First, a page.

Invest 95L is very close to becoming our next tropical depression or storm, and it is expected to rapidly intensify this week passing just north of the Caribbean islands and worth keeping an eye on in Bermuda.
Invest 95L is close to becoming a depression or tropical storm this morning. It’s got plenty of thunderstorm activity associated with it, and it’s beginning to show a little “twist” now on satellite loops. I would expect Tropical Storm Lee to form before day’s end.
We expect this system to go off to the races over the next few days. Thankfully, that should allow it to gain the latitude needed to bypass the islands to the north. Because I have to tell you, the intensity forecast for 95L is one of the most impressive I have ever seen for an Atlantic tropical system.
For those that are astute watchers of hurricane models, you’ll know the HWRF model tends to bias to the high side with intensity, and we’ve seen some wild forecasts over the years from that one. But seeing essentially all the tropical models close to or all aboard the Cat 4 train with this one from pre-inception has been something to witness. Expect to see quite a show in the Atlantic this week.
Assuming we have the next 72 to 96 hours mostly baked in, the biggest concern now is what will happen once this thing turns. Will it split the gap between the Carolinas and Bermuda and hook back out to sea? Will it turn sooner than that and actually go east of Bermuda? Or will Bermuda be in the way? The quick intensity gain expected this week is great for the Caribbean, but it may be precarious for Bermuda. As the system grows and rounds the periphery of the ridge, it will also probably erode the western flank enough to turn from northwest to north fairly quickly. You can see hints of that on the map above. From there it becomes a game of exactly where that happens and how much space it has to erode the northwest periphery of the ridge to turn northeast and ideally away from Bermuda. It will be close. Hurricane Sam in 2021 may be a decent analog to this one.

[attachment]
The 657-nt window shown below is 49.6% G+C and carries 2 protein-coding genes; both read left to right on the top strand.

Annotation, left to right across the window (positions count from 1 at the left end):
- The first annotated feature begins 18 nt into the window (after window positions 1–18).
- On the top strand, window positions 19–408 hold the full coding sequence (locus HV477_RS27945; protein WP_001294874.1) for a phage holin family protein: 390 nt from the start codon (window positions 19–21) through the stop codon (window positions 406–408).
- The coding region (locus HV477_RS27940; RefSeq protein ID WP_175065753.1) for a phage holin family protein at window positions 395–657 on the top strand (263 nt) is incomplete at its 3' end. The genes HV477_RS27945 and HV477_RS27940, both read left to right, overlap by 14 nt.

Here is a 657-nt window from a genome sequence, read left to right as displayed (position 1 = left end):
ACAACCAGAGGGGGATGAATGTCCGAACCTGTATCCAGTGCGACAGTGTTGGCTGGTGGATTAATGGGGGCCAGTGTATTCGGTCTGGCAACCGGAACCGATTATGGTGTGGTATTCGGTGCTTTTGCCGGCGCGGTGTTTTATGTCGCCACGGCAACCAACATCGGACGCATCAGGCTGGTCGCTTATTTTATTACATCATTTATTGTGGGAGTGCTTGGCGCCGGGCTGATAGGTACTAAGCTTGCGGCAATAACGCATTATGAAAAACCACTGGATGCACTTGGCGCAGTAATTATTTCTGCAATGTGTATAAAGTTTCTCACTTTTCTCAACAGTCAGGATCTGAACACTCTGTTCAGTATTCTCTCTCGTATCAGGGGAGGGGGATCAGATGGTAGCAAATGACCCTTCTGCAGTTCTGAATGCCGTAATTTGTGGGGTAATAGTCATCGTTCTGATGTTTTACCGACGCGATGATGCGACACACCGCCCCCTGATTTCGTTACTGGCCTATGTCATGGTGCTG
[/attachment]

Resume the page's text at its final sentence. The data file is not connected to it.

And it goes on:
Either way, at this point, if you’re in Puerto Rico or the Virgin Islands, keep tabs on this to make sure it does what is expected. If you’re in Bermuda, watch closely later this week to see how it trends. If you’re on the U.S. Eastern Seaboard, another round of rough surf and rip currents may be on the menu next week.
Things look mostly uneventful in terms of land impacts over the next 7 to 10 days. We have another wave emerging off Africa today that has a chance to develop over the next 5 or 6 days way out in the eastern Atlantic.
The remnants of Hurricane Franklin are back on the map today, as it circles back south to a spot in between the Azores and Portugal. Significant development seems unlikely, but whatever is left of this could end up near Iberia later in the week or next week.
Otherwise, that’s about all. The Gulf and Caribbean look quiet for the foreseeable future.
Later this morning, we’ll have a post looking at how we stand as we arrive at the peak week of hurricane season. How have seasonal forecasts done so far? And what do we expect from the rest of the season? Look for that around 11 AM ET/10 AM CT.